Africa Day 2021 – State of a Continent

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Photo by Mpumelelo Macu on Unsplash

Another Africa Day has arrived and the continent still has a lot to overcome.

Repression, human rights violations, restrictions on civic space activities and attacks on freedom of expression marked another year for many Africans.

As we celebrate Africa Day 2021, May 25, 2021, here are a few things to keep in mind:

  • the CIVICUS 2020 Monitor points out that out of 49 African countries assessed, only two – Cabo Verde and São Tomé and Principe – had civic spaces that could be classified as open;
  • According to CIVICUS, of the 47 other countries assessed, “six are classified as closed, 21 as suppressed and 14 as obstructed”, while civic space was considered “shrunk in six countries” (including Namibia);
  • The CIVICUS Monitor found that the most common violations of civic space in Africa were “the detention of journalists (28 countries), followed by the disruption of protests (over 21 countries), censorship (22 countries), intimidation and detention of demonstrators ”;
  • In his Report on the State of Internet Freedom in Africa 2020, the Uganda Collaboration on International ICT Policy for East and Southern Africa (CIPESA), found that: “Efforts to combat disinformation and disinformation related to Covid-19 have had a direct effect on the enjoyment of rights to freedom of expression and information ”In many African countries;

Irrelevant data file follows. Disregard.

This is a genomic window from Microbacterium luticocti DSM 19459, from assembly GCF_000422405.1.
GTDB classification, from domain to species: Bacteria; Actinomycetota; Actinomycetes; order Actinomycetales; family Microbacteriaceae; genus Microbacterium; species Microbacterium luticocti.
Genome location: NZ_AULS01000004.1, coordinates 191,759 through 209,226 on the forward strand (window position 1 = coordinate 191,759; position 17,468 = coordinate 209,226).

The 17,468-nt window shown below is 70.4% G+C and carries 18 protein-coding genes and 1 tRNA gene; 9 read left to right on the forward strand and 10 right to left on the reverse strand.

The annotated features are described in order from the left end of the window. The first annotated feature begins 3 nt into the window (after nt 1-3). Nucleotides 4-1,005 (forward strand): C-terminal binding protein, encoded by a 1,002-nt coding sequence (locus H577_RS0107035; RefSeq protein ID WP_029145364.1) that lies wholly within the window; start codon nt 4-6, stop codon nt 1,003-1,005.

• CIPESA states that: “Several governments have enacted vague and overbroad laws and implemented repressive practices that have restricted freedom of expression and restricted access to information through censorship, content filtering, closure of press houses, threats, arbitrary arrests, illegal detentions, prosecutions, intimidation. and harassment of journalists, online activists and bloggers ”;
  • CIPESA also states: “The report also demonstrates that the fight against Covid-19 has eroded the ability of citizens to participate in civic affairs and the conduct of public affairs” as emergency measures taken by some African governments. , the political opposition and ordinary citizens to censor themselves, to disengage from participating in public affairs and to refrain from exercising their right to participate ”;
  • In April 2021, the Nigeria-based Paradigm Initiative, in its LONDA – Digital Rights and Inclusion in Africa Report 2021, said that: “Digital rights violations continue in the countries covered by this report, including Benin, Botswana, Democratic Republic of Congo, Egypt, Ethiopia, Ghana, Malawi, Namibia , Nigeria, Rwanda, Tanzania, Tunisia and Zambia. Besides the indiscriminate arrest of journalists and other citizens, this report documents data privacy breaches, Internet shutdowns, lack of oversight by security agencies, mass surveillance, gender-based violence online, the crackdown on peaceful protesters, using defamation laws to punish dissent and the use of ambiguous COVID-19 regulations as an opportunity to punish dissenting voices ”;
  • A report, titled ‘Digital rights in closing civic space: lessons from ten African countries, by the UK-based Institute of Development Studies, found that African online civic spaces are under threat and that: “The five most common tactics used to shut down online civic space in Africa are surveillance digital, disinformation, Internet shutdowns, legislation and arrests. for online speech ”.

These are facts to remember when the slogan “The Africa We Want” is broadcast on social media this #AfricaDay.



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